I know. I know. AI for artists and writers and pretty much every creator these days seems big and scary and threatening. I’m not ignoring that, I promise. For people who make their living off bringing new things into the world, the shocking advance in the quality and capabilities of AI tools in the last few short months can be terrifying.
However, Grailrunner’s position on AI chat and art generation tools is that we are seeing the beginnings of an unstoppable wave of technology that isn’t going away. It isn’t. In fact, more is coming, and the world of creators is turning upside down rapidly. Let’s find a way to strike the balance and live together. Astounding things are becoming possible.
For instance, today I thought I’d bring you a short overview of how to quickly and painlessly generate elements for use in roleplaying games. I was just messing around, and startled myself with the quality of what I was producing.
Here is ChatGPT. If you’ve not played with this incredible mechanism yet, please go do so. Let me show you what it can do (and stay till the end for a freebie!):
I was exploring Free League Publishing’s Coriolis roleplaying game ruleset and wondered if ChatGPT knew those rules and could generate a spaceship for me quickly with the stats and everything. It seemed a bit exotic and unlikely to me, but wow.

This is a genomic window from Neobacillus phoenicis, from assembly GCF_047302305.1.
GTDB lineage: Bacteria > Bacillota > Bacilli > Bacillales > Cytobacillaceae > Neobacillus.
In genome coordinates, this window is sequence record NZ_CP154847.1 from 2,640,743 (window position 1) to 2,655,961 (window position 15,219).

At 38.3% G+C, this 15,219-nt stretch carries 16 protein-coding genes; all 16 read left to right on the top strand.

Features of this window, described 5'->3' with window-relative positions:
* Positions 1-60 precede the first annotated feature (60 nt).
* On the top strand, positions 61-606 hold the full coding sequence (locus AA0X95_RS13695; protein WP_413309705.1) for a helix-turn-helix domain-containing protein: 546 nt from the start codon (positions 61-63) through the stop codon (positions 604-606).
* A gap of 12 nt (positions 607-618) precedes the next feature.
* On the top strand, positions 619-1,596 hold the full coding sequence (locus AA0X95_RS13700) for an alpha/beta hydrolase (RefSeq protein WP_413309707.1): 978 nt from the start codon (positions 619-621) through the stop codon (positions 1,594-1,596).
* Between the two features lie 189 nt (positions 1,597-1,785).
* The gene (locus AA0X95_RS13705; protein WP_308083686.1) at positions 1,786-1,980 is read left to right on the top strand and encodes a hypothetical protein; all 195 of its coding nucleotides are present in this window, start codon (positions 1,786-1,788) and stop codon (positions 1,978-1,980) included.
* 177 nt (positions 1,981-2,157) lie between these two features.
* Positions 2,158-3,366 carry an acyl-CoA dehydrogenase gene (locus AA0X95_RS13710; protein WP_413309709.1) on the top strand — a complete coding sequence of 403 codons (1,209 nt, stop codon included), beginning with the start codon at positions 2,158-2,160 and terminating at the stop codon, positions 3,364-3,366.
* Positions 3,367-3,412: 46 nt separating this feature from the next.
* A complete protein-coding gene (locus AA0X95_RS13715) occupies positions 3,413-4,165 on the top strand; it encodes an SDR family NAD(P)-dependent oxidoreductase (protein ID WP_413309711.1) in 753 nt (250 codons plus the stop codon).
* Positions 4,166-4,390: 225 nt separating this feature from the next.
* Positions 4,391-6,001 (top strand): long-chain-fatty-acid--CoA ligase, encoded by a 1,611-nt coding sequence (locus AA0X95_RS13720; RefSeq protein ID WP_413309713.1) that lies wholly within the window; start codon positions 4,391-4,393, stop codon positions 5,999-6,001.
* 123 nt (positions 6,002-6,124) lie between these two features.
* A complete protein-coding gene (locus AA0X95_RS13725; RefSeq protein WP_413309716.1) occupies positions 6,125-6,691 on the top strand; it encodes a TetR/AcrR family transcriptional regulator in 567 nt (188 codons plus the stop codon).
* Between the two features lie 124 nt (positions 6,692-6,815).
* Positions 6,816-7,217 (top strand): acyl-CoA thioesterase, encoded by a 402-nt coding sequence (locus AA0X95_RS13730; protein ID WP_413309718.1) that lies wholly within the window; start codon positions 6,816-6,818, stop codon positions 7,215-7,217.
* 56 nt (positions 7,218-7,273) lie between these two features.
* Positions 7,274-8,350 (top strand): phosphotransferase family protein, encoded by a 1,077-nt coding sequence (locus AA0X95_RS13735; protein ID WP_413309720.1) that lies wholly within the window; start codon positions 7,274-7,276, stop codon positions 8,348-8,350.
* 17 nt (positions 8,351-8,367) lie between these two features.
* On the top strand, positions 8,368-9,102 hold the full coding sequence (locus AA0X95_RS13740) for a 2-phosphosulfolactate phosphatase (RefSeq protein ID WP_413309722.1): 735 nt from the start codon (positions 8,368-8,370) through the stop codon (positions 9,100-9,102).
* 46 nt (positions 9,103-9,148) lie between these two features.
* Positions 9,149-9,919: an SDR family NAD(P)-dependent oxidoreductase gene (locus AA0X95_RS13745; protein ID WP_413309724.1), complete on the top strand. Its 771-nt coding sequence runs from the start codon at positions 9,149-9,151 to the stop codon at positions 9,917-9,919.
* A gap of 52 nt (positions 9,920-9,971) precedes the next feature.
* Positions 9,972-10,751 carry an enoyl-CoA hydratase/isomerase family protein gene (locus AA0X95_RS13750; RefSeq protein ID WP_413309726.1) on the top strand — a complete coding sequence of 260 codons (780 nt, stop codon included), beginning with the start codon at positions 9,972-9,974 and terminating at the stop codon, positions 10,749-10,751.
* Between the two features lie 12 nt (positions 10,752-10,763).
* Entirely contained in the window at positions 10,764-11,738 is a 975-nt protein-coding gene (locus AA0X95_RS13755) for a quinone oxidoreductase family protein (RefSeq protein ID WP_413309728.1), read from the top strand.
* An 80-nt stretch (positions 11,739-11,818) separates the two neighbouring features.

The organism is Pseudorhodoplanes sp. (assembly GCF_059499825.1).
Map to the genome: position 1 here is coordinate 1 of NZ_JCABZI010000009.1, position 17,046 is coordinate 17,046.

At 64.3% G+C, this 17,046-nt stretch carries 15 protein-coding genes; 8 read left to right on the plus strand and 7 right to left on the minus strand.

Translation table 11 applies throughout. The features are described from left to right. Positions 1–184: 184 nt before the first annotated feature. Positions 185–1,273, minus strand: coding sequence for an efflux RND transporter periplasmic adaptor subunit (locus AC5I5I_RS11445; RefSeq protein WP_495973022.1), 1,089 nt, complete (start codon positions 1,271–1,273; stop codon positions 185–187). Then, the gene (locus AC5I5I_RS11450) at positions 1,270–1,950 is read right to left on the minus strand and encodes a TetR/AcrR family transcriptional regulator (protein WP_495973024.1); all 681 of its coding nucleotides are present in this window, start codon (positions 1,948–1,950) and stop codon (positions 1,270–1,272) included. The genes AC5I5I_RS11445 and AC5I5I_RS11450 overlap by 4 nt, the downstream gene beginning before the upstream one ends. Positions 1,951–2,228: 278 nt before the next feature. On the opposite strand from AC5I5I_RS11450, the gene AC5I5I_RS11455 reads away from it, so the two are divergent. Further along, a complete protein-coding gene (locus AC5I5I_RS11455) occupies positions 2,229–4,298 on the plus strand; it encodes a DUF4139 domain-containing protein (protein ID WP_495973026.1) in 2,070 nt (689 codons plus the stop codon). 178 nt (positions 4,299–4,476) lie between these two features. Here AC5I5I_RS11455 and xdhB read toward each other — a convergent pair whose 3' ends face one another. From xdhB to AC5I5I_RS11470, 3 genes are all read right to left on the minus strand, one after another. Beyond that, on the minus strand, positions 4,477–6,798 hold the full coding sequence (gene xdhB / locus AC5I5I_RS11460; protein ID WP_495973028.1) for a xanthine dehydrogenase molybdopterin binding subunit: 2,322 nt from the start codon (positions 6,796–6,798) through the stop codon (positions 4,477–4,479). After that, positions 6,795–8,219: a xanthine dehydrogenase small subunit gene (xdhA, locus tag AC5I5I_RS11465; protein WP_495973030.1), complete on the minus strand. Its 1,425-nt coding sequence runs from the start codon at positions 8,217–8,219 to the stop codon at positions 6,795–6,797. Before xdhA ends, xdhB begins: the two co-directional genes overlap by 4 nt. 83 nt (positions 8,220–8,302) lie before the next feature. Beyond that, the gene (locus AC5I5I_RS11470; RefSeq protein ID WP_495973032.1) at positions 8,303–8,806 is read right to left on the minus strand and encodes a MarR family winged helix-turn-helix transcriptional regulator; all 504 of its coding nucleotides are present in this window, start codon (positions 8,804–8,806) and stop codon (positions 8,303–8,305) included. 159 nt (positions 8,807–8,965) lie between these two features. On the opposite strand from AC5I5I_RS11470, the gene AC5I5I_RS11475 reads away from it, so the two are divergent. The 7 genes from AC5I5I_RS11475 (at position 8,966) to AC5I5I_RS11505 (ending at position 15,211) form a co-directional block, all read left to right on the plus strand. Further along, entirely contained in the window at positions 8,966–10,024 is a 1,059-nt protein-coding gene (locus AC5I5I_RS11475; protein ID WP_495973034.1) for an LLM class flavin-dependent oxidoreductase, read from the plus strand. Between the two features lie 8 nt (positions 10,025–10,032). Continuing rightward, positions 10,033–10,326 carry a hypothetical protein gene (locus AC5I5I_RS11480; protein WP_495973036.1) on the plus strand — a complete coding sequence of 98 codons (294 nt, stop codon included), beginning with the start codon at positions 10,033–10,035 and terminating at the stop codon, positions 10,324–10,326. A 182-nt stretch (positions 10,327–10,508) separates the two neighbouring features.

Speed: 7 Handling: 6 Armor: 5 System Strain: 4 Crew Quarters: 3 Cargo Hold: 8 Fuel Capacity: 9
Speed: Refers to the ship’s maximum velocity and maneuverability. A score of 7 means the Al-Kahf is a relatively fast and agile ship, able to make quick turns and escape danger.
Handling: Refers to the ship’s ease of control and responsiveness. A score of 6 indicates that the Al-Kahf is easy to control and responds well to inputs from the pilot.
Armor: Refers to the ship’s durability and protection against damage. A score of 5 means that the Al-Kahf has average armor for a light freighter, able to withstand some damage but not designed for heavy combat.
System Strain: Refers to the ship’s ability to handle stress and strain during high-stress situations, such as combat or high-speed travel. A score of 4 means that the Al-Kahf is capable of handling moderate stress, but may struggle during intense situations.
Crew Quarters: Refers to the ship’s accommodation for crew members. A score of 3 means that the Al-Kahf has basic crew quarters, providing a comfortable place to sleep but not much else.
Cargo Hold: Refers to the ship’s storage capacity for goods and supplies. A score of 8 indicates that the Al-Kahf has a large and spacious cargo hold, capable of storing a significant amount of goods and supplies.
Fuel Capacity: Refers to the ship’s ability to store fuel and make long journeys without refueling. A score of 9 means that the Al-Kahf has an impressive fuel capacity, allowing it to make long journeys without worrying about refueling.
I am a huge fan of the way Shawn Tomkin manages dice tables for solo roleplaying in his Ironsworn and Starforged roleplaying games. His philosophy of ‘creative interpretation’ at work when we roll some dice with a particular context in mind is fascinating. Basically, we bring baggage to the dice table result, and the game mechanics bring it all to life in a unique way. I wanted to see if ChatGPT could generate a 100-entry encounter table of monsters, which it did no problem at all. So I pushed a little harder and asked for a 66-entry dice table of different types of space ports. And I got this: